In their first major engagements, the 2nd Lothians had firmly proved their mettle and avenged the loss of the 1st Lothians during the Battle for France.
Some useful References:
David, S. Churchill's Sacrifice of the Highland Division France 1940, Brasseys, London 1994. (A very comprehensive Historian's factual account)
Innes, W. St Valery The Impossible Odds, Birlinn, Edinburgh, 2004. (a personal account by the men of the 51st themselves)
Longden, S. Dunkirk The Men They Left Behind, Constable, London 2009. A wider based research into those BEF units that did not leave France at Dunkirk.
1st Lothians & Borders Yeomanry Website A recent and very comprehensive website dedicated to the L&BY in WW2, with many contemporary pictures.
www.Belgiumwww2.info Tales of those who managed to escape in Belguim and were assisted by the famous Comete Line.
Lothian's War Diary -
20 Dec 1939 -
8 January 1940 -
March 1940 -
1st Lothians & Border Yeomanry continue training in the Arras area. Church Parades,
Concerts, Football Matches and a cross-
11 April -
13 April -
18 April -
29 April -
30 April -
11 May -
15 May -
28 May -
31 May -
4 June -
5 June -
9 June -
10 June -
11 June -
12 June -
Out of the entire 1st Lothians and Border Yeomanry, only 3 Officers and 17 Other Ranks manage to escape; the remainder are taken into captivity.
A Vickers Mk VI Light Reconnaissance tank of the type used by the 1st Lothians and
Border Yeomanry. Armed with a heavy .50 inch Vickers machine gun and a coaxial light
BESA 15nmm Machine gun, its 88 Hp 6-
Right: A Vickers Mk VI Light Reconnaissance tank of the type used by the 51st Division’s
Armoured Reconnaissance Regiment, the 1st Lothians and Border Yeomanry. Armed with
a heavy .50 inch Vickers machine gun and a coaxial light BESA 15mm Machine gun, its
88 Hp 6-
Below: The 51st Division was well equipped and largely mechanised, making extensive use of tracked Vickers Carrier variants, such as the Scout Carrier shown below.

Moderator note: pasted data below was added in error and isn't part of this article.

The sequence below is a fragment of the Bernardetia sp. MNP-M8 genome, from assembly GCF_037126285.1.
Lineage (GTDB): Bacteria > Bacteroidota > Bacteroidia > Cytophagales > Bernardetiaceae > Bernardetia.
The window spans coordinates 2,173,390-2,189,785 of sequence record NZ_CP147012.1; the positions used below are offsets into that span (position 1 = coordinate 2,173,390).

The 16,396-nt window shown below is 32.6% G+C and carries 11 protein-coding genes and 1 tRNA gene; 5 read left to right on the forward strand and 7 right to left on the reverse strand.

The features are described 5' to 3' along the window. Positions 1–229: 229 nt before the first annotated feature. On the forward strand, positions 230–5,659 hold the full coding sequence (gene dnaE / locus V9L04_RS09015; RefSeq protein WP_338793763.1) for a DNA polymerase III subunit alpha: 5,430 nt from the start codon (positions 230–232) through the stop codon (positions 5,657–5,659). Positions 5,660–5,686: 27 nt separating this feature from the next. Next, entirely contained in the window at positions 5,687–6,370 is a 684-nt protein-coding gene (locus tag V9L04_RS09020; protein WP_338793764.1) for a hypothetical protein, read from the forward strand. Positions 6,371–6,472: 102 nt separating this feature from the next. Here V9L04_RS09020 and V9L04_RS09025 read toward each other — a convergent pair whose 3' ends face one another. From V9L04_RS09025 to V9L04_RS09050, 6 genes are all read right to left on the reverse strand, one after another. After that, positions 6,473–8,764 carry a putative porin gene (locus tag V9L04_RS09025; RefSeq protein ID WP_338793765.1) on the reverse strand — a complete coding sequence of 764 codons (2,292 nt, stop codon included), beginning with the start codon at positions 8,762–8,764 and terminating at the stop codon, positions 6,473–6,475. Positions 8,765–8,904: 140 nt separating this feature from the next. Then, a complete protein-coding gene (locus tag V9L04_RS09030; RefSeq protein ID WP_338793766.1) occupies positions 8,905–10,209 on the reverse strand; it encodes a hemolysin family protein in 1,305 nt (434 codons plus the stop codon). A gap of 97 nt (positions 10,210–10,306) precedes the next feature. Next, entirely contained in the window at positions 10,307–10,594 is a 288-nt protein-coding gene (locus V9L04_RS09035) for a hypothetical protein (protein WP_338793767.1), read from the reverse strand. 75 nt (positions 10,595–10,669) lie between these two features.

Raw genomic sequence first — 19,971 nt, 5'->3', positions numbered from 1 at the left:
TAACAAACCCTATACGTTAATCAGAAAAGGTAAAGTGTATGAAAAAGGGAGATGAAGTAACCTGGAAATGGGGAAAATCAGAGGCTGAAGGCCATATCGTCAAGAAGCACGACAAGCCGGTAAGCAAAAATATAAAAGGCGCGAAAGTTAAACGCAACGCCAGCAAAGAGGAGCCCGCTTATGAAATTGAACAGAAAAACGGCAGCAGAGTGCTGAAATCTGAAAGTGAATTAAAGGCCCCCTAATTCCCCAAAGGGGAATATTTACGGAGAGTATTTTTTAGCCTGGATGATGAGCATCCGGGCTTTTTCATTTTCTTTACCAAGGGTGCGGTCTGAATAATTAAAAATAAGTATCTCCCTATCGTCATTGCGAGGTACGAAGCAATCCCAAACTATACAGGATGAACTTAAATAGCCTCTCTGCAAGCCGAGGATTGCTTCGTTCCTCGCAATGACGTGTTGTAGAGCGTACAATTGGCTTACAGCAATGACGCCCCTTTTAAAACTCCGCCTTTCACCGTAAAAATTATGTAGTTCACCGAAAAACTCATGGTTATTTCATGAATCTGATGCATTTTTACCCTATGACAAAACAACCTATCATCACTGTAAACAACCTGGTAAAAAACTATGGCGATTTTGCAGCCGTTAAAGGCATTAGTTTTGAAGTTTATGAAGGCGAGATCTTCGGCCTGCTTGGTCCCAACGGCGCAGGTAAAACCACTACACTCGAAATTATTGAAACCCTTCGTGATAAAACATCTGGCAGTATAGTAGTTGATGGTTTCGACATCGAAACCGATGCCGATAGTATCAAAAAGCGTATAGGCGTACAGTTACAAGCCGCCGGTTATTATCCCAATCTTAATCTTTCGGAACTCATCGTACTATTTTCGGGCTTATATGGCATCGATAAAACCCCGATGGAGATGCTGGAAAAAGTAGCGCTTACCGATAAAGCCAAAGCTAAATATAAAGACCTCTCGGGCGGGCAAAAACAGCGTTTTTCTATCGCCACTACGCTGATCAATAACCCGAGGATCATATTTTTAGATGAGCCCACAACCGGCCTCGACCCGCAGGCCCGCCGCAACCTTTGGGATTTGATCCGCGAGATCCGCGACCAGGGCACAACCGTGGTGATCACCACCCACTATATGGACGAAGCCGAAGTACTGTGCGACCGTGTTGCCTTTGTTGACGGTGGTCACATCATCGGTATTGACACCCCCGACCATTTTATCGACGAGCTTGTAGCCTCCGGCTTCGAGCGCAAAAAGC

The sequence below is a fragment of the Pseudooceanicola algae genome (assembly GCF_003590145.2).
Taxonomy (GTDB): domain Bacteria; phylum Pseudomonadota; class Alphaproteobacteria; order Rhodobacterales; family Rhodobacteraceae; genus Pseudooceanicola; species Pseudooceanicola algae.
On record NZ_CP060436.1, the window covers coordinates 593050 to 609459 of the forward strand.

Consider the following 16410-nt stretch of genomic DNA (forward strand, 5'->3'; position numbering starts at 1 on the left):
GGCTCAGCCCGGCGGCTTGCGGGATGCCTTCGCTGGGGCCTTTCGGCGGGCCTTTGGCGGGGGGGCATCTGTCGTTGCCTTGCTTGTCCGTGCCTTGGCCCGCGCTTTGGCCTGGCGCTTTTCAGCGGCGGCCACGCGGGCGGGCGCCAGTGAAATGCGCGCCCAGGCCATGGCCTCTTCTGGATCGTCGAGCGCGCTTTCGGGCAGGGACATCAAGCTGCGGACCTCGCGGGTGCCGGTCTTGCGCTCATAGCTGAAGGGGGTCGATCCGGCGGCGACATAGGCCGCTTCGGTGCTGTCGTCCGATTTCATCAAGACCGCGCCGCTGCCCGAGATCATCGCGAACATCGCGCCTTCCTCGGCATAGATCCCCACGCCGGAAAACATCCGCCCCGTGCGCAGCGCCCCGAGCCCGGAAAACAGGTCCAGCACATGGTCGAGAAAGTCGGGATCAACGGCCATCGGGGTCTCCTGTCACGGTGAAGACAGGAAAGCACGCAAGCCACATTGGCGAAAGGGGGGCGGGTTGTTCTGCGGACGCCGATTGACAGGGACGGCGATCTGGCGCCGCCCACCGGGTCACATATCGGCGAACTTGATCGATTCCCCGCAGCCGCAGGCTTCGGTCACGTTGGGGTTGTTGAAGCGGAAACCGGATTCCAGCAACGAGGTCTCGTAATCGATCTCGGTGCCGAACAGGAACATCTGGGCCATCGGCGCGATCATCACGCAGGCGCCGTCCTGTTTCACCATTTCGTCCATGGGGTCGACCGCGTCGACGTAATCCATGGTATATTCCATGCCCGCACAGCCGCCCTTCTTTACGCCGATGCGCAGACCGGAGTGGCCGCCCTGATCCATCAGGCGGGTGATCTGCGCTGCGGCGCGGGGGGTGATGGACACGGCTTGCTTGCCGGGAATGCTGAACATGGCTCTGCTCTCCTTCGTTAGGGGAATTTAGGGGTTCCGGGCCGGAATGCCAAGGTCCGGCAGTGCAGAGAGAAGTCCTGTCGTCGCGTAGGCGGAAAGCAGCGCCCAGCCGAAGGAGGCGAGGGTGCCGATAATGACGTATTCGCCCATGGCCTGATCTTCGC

The 51st Highland Division Memorial above the harbour at St Valery, inscribed in memory of those who fought and lost their lives.
A scene without parallel in the history of armoured warfare: Re-
Twelve 88mm guns, 6x50mm and 16x20mm were captured. During the battle the Lothians & Border Horse lost 2 officers and 6 men, as well as 12 Sherman tanks.
The L&BH continued to play a key role in the Mediterranean campaign, fighting in Sicily then leading the crossing into mainland Italy and at the bitter battle for Monte Cassino. The Allied campaign in Italy was slow and tortuous, but by 6th June 1944 the 8th Army was advancing up the River Tiber toward the German strongpoints of the Gothic Line, with the tanks of the 2nd Lothians & Borders Horse Yeomanry leading the 6th Armd Div up Highway 3 in pursuit of Kesselring's forces.
7873016 Sqn Sergeant Major John (Jock) Campbell, HQ Squadron
Prisoner of War: Stalag 1B Thorn and 383. Repatriated 1943
Awarded the Military Medal in 1945 for Gallantry in the run up to and at St Valery and as a PoW
www.gengriz.co.uk Updated June 2020